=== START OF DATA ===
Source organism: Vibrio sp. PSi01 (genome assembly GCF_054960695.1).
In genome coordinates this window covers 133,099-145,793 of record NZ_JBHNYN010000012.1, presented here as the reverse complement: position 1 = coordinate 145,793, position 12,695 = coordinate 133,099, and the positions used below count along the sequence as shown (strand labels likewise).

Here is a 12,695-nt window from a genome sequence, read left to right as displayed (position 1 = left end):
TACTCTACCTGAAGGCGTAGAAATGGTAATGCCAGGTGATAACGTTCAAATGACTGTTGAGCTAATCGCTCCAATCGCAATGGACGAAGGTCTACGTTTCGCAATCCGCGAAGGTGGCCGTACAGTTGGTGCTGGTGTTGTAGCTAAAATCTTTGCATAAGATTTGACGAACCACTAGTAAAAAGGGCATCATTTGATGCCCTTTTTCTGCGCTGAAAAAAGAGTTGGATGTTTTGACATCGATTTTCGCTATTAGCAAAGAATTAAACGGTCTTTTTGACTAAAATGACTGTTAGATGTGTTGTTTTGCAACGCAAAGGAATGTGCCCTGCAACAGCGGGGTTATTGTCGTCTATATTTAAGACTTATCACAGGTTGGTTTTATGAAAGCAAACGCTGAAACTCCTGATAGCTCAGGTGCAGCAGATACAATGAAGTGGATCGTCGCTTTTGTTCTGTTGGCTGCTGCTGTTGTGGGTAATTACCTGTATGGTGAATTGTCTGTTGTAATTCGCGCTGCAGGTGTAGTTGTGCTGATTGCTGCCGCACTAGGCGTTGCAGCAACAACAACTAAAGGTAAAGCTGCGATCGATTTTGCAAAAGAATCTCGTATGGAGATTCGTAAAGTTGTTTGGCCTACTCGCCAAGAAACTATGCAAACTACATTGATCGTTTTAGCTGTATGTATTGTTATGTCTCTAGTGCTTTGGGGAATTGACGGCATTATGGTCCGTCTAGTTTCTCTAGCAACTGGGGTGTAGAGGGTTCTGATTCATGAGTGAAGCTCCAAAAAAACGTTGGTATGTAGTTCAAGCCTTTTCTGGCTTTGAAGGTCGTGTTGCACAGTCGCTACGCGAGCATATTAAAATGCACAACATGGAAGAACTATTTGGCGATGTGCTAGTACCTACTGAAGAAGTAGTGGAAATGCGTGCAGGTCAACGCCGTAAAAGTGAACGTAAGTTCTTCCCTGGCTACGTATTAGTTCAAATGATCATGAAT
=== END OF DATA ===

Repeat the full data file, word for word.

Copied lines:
Source organism: Vibrio sp. PSi01 (genome assembly GCF_054960695.1).
In genome coordinates this window covers 133,099-145,793 of record NZ_JBHNYN010000012.1, presented here as the reverse complement: position 1 = coordinate 145,793, position 12,695 = coordinate 133,099, and the positions used below count along the sequence as shown (strand labels likewise).

Here is a 12,695-nt window from a genome sequence, read left to right as displayed (position 1 = left end):
TACTCTACCTGAAGGCGTAGAAATGGTAATGCCAGGTGATAACGTTCAAATGACTGTTGAGCTAATCGCTCCAATCGCAATGGACGAAGGTCTACGTTTCGCAATCCGCGAAGGTGGCCGTACAGTTGGTGCTGGTGTTGTAGCTAAAATCTTTGCATAAGATTTGACGAACCACTAGTAAAAAGGGCATCATTTGATGCCCTTTTTCTGCGCTGAAAAAAGAGTTGGATGTTTTGACATCGATTTTCGCTATTAGCAAAGAATTAAACGGTCTTTTTGACTAAAATGACTGTTAGATGTGTTGTTTTGCAACGCAAAGGAATGTGCCCTGCAACAGCGGGGTTATTGTCGTCTATATTTAAGACTTATCACAGGTTGGTTTTATGAAAGCAAACGCTGAAACTCCTGATAGCTCAGGTGCAGCAGATACAATGAAGTGGATCGTCGCTTTTGTTCTGTTGGCTGCTGCTGTTGTGGGTAATTACCTGTATGGTGAATTGTCTGTTGTAATTCGCGCTGCAGGTGTAGTTGTGCTGATTGCTGCCGCACTAGGCGTTGCAGCAACAACAACTAAAGGTAAAGCTGCGATCGATTTTGCAAAAGAATCTCGTATGGAGATTCGTAAAGTTGTTTGGCCTACTCGCCAAGAAACTATGCAAACTACATTGATCGTTTTAGCTGTATGTATTGTTATGTCTCTAGTGCTTTGGGGAATTGACGGCATTATGGTCCGTCTAGTTTCTCTAGCAACTGGGGTGTAGAGGGTTCTGATTCATGAGTGAAGCTCCAAAAAAACGTTGGTATGTAGTTCAAGCCTTTTCTGGCTTTGAAGGTCGTGTTGCACAGTCGCTACGCGAGCATATTAAAATGCACAACATGGAAGAACTATTTGGCGATGTGCTAGTACCTACTGAAGAAGTAGTGGAAATGCGTGCAGGTCAACGCCGTAAAAGTGAACGTAAGTTCTTCCCTGGCTACGTATTAGTTCAAATGATCATGAAT